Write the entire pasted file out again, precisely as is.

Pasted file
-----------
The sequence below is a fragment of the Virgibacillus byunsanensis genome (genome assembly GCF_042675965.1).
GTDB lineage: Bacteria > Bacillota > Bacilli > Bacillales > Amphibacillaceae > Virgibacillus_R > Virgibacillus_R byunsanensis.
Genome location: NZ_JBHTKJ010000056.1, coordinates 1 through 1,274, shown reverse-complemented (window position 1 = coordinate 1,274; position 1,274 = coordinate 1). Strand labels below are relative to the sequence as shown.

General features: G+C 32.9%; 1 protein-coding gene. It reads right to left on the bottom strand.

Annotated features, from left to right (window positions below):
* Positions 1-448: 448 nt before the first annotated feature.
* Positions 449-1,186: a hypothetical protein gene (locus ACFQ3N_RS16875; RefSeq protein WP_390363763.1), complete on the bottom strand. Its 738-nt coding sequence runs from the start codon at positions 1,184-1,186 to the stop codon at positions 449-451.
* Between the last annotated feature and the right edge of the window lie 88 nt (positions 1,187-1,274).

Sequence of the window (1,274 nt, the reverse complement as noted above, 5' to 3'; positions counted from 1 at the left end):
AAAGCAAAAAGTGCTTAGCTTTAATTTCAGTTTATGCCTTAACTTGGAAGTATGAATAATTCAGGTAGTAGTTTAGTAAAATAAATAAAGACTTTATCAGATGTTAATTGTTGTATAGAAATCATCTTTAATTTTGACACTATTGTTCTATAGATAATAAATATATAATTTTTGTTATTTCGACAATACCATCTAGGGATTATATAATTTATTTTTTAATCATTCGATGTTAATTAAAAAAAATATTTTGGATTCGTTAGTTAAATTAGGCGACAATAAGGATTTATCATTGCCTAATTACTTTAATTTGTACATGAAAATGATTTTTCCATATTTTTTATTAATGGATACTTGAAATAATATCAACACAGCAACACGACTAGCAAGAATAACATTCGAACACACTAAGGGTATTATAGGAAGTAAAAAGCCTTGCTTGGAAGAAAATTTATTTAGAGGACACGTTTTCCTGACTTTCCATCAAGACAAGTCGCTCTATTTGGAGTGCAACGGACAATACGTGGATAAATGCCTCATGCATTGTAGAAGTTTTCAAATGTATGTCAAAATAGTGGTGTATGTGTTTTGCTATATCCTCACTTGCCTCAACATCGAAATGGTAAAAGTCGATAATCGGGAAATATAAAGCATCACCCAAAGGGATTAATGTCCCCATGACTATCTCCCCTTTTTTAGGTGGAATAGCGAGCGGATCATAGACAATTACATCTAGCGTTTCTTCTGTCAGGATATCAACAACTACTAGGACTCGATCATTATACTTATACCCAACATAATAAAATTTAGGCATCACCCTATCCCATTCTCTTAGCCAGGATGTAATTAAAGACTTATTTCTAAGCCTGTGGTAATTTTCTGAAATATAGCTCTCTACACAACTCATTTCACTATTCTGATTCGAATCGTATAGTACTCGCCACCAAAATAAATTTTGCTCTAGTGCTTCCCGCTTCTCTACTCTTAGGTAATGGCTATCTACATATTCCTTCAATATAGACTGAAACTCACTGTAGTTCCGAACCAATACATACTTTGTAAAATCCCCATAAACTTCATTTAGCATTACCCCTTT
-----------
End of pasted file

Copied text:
The sequence below is a fragment of the Virgibacillus byunsanensis genome (genome assembly GCF_042675965.1).
GTDB lineage: Bacteria > Bacillota > Bacilli > Bacillales > Amphibacillaceae > Virgibacillus_R > Virgibacillus_R byunsanensis.
Genome location: NZ_JBHTKJ010000056.1, coordinates 1 through 1,274, shown reverse-complemented (window position 1 = coordinate 1,274; position 1,274 = coordinate 1). Strand labels below are relative to the sequence as shown.

General features: G+C 32.9%; 1 protein-coding gene. It reads right to left on the bottom strand.

Annotated features, from left to right (window positions below):
* Positions 1-448: 448 nt before the first annotated feature.
* Positions 449-1,186: a hypothetical protein gene (locus ACFQ3N_RS16875; RefSeq protein WP_390363763.1), complete on the bottom strand. Its 738-nt coding sequence runs from the start codon at positions 1,184-1,186 to the stop codon at positions 449-451.
* Between the last annotated feature and the right edge of the window lie 88 nt (positions 1,187-1,274).

Sequence of the window (1,274 nt, the reverse complement as noted above, 5' to 3'; positions counted from 1 at the left end):
AAAGCAAAAAGTGCTTAGCTTTAATTTCAGTTTATGCCTTAACTTGGAAGTATGAATAATTCAGGTAGTAGTTTAGTAAAATAAATAAAGACTTTATCAGATGTTAATTGTTGTATAGAAATCATCTTTAATTTTGACACTATTGTTCTATAGATAATAAATATATAATTTTTGTTATTTCGACAATACCATCTAGGGATTATATAATTTATTTTTTAATCATTCGATGTTAATTAAAAAAAATATTTTGGATTCGTTAGTTAAATTAGGCGACAATAAGGATTTATCATTGCCTAATTACTTTAATTTGTACATGAAAATGATTTTTCCATATTTTTTATTAATGGATACTTGAAATAATATCAACACAGCAACACGACTAGCAAGAATAACATTCGAACACACTAAGGGTATTATAGGAAGTAAAAAGCCTTGCTTGGAAGAAAATTTATTTAGAGGACACGTTTTCCTGACTTTCCATCAAGACAAGTCGCTCTATTTGGAGTGCAACGGACAATACGTGGATAAATGCCTCATGCATTGTAGAAGTTTTCAAATGTATGTCAAAATAGTGGTGTATGTGTTTTGCTATATCCTCACTTGCCTCAACATCGAAATGGTAAAAGTCGATAATCGGGAAATATAAAGCATCACCCAAAGGGATTAATGTCCCCATGACTATCTCCCCTTTTTTAGGTGGAATAGCGAGCGGATCATAGACAATTACATCTAGCGTTTCTTCTGTCAGGATATCAACAACTACTAGGACTCGATCATTATACTTATACCCAACATAATAAAATTTAGGCATCACCCTATCCCATTCTCTTAGCCAGGATGTAATTAAAGACTTATTTCTAAGCCTGTGGTAATTTTCTGAAATATAGCTCTCTACACAACTCATTTCACTATTCTGATTCGAATCGTATAGTACTCGCCACCAAAATAAATTTTGCTCTAGTGCTTCCCGCTTCTCTACTCTTAGGTAATGGCTATCTACATATTCCTTCAATATAGACTGAAACTCACTGTAGTTCCGAACCAATACATACTTTGTAAAATCCCCATAAACTTCATTTAGCATTACCCCTTT